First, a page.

Heartland Poker Tour

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Founded on a shoestring budget by Todd Anderson in 2005, the Minnesota-based Heartland Poker Tour (HPT) set out to enable everyday poker enthusiasts in the central United States to play on a televised stage. Today, the tour has a loyal following, airing its events in 100 American million homes and some 20 countries in Europe. With more than 160 episodes produced, the show is also translated into Hebrew and Italian.

The first tournament of the HPT launched at the Northern Lights Casino in Walker, Minnesota in June 2005 with a unique business model. Under the banner of “All In Productions,” rather than sell the rights to air the broadcasts to networks, Anderson instead offered any station that wanted the show the ability to air it for free. The money to support the HPT would come from the casinos hosting the tournaments. By October, a station in Chicago picked up the offer and the first episode was seen by over six million viewers.

Over the first several seasons, two one-hour episodes were filmed at each stop on the U.S. tour, which featured casinos in Colorado, Nevada, Minnesota, Iowa, Oklahoma, Indiana and Michigan. Gradually, the HPT grew its way into a mainstream vehicle for poker tournaments and broadcasts. Soon, the tour had expanded to include stops in California and Arizona as well.

As Anderson puts it, the tournaments are about “Real People, Unreal Money.” Others describe the HPT as “sort of a minor league version of the Harrah’s Entertainment-owned World Series of Poker.” Whereas WSOP buy-ins can range from $1,000 up to $50,000 per event, the HPT’s Main Event qualifying tournaments have buy-ins of $110~$300. Depending on the number of entries, HPT winners collect payouts from $42,000 up to $150,000.

The relatively low entry fees have allowed HPT Main Events to draw 300 to 400 players, with a first prize of about $100,000. On the other hand, the relatively small prize pools do not attract many big names, so in 2009 HPT increased its public visibility by inking a deal with professional Darvin Moon to be the face of the of the Heartland Poker Tour. The agreement called for Moon to promote the series by appearing at HPT events across the country and promoting the brand by wearing its logo at other major events.

Also in 2009, HPT adopted a charity—Disabled American Veterans (DAV), a non-profit organization devoted to aiding wounded veterans. Since then, 1% of every prize pool has been donated to DAV.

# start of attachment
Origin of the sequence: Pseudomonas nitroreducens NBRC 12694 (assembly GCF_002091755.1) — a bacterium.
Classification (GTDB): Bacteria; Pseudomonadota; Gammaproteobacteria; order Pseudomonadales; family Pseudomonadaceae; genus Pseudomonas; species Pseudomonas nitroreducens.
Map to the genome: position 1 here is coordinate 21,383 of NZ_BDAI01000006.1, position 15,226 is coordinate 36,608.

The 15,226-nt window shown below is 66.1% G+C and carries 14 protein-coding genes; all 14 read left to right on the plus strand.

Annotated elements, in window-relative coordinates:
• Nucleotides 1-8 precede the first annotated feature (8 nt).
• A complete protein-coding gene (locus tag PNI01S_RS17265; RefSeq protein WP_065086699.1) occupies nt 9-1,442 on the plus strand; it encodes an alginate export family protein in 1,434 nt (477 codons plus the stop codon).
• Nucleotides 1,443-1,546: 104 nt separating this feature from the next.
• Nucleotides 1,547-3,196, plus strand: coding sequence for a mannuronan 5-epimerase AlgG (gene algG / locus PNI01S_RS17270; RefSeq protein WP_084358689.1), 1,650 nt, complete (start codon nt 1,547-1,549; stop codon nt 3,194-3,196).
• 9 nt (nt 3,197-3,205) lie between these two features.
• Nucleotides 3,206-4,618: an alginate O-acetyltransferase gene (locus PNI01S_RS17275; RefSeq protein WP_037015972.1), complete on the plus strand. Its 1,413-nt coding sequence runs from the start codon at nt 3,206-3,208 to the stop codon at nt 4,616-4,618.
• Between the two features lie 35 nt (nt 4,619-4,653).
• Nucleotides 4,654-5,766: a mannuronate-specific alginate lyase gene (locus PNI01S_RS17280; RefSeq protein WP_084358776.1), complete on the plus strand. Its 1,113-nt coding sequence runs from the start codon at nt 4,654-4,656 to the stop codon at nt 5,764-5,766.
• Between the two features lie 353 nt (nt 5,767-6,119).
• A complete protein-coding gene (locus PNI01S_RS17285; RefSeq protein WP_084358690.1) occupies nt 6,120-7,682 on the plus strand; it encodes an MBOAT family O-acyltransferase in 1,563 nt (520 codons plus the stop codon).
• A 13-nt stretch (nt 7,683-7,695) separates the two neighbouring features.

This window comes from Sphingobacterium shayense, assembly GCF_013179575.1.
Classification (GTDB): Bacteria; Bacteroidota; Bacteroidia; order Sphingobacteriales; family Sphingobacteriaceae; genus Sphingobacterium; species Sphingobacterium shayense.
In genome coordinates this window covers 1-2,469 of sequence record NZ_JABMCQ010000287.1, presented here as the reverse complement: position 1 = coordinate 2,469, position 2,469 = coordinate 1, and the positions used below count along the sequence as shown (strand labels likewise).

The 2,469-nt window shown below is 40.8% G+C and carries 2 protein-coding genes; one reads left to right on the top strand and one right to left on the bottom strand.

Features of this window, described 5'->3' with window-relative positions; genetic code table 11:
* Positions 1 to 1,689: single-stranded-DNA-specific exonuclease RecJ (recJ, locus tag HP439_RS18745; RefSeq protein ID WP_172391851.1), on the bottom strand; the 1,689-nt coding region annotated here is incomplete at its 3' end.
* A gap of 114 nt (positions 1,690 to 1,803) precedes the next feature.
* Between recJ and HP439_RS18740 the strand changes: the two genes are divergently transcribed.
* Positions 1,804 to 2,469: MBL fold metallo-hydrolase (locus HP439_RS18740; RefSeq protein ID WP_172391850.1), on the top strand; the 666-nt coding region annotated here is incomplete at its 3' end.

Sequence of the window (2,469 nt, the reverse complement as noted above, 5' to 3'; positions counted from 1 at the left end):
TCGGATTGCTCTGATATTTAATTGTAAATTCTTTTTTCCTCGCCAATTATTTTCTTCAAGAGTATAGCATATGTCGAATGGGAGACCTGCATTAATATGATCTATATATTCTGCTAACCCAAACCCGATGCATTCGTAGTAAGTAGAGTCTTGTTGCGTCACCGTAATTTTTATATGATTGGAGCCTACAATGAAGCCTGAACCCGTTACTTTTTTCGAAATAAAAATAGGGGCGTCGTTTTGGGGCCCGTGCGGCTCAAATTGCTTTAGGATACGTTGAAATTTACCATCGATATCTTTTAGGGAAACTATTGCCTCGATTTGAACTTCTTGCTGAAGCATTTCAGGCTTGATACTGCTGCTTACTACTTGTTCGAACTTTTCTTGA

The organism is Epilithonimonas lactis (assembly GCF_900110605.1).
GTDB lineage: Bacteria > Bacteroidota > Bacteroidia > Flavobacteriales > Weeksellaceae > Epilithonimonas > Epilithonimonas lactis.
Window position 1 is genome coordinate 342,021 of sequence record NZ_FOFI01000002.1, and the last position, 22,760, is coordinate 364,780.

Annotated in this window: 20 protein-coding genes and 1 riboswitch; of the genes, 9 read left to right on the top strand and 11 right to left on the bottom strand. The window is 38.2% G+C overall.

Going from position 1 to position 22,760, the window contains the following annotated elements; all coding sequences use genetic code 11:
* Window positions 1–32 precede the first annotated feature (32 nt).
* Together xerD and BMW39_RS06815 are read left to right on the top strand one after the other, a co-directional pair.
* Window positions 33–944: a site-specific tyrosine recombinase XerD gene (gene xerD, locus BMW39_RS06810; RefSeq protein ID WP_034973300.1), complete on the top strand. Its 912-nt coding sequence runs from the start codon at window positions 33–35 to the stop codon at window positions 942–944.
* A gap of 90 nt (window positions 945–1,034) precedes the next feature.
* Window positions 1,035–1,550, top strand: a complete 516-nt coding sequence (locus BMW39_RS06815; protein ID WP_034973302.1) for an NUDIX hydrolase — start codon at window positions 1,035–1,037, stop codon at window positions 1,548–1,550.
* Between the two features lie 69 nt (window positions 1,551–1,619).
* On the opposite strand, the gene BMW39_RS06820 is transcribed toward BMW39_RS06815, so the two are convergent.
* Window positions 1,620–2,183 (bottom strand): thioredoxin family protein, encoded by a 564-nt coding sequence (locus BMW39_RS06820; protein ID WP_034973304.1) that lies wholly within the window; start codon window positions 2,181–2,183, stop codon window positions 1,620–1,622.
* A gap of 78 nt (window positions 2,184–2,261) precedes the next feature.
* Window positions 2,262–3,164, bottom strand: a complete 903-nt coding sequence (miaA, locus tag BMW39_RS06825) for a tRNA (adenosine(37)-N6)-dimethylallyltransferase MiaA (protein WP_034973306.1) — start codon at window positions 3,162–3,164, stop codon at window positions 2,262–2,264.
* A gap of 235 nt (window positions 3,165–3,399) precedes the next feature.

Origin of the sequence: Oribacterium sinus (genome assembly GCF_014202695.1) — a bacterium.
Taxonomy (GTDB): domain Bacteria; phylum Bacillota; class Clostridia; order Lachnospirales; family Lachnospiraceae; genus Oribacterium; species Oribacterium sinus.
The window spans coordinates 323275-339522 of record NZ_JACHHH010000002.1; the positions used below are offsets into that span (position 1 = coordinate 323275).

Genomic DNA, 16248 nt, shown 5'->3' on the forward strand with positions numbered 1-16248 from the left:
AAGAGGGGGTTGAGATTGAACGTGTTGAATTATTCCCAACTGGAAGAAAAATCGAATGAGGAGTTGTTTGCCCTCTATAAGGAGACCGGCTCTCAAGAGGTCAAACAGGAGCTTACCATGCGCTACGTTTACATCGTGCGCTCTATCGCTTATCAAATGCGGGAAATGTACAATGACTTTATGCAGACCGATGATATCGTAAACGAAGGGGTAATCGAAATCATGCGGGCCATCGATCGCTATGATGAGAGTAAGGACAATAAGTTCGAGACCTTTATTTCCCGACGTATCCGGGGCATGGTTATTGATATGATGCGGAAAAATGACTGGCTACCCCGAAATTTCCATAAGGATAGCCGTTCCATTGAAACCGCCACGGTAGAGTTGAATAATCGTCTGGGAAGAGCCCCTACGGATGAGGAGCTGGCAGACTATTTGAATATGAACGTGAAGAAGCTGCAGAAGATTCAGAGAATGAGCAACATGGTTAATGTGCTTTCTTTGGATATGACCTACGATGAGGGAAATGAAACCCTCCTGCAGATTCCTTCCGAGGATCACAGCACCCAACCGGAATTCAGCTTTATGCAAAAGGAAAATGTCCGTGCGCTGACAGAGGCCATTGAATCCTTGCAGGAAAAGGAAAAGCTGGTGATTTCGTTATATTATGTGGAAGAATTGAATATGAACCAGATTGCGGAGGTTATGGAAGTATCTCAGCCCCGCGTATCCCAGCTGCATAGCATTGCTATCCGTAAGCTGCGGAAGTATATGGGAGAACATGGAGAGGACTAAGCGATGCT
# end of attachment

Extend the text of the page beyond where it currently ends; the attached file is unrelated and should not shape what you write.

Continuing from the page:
If public relations moves such as these were not enough to upgrade the HPT`s public image, for the start of the 2010 season at the Red Rock Casino in Las Vegas, four 50-seat jets were chartered to fly 200 participants in from Oklahoma, Chicago, Denver and Fargo. "It’s kind of like a Vegas vacation," Anderson told the Las Vegas Review-Journal in an interview. "Plus, we`re going to pick up a lot of players from Las Vegas."

In 2011, the tour included 16 stops, starting at the Red Rock and Golden Nugget casinos in Las Vegas and then wending through Oklahoma, Minnesota, Iowa, Colorado, Indiana and back to Nevada before moving on to New York and Florida. The HPT Championship Open was conducted in November at the Soaring Eagle Casino & Resort in Mount Pleasant, Michigan with at total prize pool of $784,368. Robert West of Lincoln Park, Michigan took top honours, winning $234,410.

For the 2012 season, Reno was selected as the launch site, with a stop at the Palms Casino in Las Vegas in April. One of the biggest surprises of the current tour came at the Route 66 Casino Hotel in Albuquerque, New Mexico in July. That’s when 2004 WSOP Champion Greg “Fossilman” Raymer joined the action and took home the $71,875 first prize. That may be a far cry from Raymer’s $5 million bracelet-winning performance, but it’s a sure sign that the HPT is now firmly part of America’s poker landscape.

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